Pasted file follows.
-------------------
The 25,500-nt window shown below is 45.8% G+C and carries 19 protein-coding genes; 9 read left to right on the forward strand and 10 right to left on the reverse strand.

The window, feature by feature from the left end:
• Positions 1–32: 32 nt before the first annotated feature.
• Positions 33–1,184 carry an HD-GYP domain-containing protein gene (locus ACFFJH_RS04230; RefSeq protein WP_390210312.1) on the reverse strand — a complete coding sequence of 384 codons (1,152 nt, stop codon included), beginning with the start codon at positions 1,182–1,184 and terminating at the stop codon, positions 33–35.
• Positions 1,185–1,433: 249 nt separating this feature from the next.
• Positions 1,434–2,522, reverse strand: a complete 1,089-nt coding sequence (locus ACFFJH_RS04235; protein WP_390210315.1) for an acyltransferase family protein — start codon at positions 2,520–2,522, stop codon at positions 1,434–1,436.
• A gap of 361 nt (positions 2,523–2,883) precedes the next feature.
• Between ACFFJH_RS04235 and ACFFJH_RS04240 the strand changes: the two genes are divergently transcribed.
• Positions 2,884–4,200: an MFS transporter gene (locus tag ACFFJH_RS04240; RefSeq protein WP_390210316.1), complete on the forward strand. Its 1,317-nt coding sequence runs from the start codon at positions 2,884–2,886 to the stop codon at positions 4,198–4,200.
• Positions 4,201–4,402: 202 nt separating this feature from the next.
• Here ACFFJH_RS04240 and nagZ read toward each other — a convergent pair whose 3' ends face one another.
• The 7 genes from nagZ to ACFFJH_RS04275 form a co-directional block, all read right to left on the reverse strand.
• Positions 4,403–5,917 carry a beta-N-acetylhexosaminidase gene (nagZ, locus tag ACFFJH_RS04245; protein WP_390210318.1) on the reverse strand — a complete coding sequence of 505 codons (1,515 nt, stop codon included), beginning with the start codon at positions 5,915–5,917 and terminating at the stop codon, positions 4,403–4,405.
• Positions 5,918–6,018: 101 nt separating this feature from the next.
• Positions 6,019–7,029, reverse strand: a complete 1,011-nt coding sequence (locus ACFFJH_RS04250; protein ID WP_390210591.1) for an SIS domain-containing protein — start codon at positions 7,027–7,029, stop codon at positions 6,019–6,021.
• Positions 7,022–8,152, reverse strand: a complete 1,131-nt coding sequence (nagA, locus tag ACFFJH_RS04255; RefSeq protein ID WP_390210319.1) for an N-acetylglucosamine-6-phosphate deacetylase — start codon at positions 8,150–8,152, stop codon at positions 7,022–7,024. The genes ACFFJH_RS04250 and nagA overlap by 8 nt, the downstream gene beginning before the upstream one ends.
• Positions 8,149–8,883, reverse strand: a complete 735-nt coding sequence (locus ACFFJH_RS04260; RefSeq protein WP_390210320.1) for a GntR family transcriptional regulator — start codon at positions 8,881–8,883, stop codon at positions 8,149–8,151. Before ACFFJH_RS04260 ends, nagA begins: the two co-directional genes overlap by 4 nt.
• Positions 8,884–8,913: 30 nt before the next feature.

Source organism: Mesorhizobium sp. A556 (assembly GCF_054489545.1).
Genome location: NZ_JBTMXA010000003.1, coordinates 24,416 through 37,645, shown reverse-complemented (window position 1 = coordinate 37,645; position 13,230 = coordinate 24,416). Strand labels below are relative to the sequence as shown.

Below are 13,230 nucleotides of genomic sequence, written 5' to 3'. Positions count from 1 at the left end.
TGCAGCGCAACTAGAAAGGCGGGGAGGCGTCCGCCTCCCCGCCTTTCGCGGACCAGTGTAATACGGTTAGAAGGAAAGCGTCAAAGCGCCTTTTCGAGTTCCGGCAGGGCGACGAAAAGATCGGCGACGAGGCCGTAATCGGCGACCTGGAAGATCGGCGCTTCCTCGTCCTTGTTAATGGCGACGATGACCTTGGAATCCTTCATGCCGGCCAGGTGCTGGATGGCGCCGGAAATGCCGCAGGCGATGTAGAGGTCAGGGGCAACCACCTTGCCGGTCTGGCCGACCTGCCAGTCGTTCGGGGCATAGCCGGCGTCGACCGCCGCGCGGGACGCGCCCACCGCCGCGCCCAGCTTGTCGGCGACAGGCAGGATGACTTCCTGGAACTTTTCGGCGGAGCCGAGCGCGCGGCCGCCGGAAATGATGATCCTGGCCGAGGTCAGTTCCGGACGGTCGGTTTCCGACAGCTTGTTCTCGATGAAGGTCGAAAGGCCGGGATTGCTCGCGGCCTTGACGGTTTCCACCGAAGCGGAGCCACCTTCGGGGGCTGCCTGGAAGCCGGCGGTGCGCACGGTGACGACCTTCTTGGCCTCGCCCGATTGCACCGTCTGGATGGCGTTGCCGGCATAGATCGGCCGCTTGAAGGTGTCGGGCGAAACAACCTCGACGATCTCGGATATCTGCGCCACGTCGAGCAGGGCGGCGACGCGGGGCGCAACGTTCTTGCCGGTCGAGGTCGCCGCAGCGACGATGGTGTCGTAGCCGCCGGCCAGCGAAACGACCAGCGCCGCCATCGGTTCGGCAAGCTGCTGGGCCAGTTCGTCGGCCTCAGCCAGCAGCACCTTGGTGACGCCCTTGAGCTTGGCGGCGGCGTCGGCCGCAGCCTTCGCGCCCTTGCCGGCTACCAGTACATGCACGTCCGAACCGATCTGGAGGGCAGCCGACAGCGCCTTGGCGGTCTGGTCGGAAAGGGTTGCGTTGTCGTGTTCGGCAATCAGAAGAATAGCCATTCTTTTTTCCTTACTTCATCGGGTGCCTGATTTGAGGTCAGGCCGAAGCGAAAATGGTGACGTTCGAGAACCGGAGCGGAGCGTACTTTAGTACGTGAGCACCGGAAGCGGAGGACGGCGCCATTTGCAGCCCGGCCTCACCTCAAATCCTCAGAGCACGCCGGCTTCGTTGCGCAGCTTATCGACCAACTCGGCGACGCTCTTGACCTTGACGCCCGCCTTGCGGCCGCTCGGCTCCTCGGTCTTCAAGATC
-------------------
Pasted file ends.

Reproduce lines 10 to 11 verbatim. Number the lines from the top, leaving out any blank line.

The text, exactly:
• Positions 4,201–4,402: 202 nt separating this feature from the next.
• Here ACFFJH_RS04240 and nagZ read toward each other — a convergent pair whose 3' ends face one another.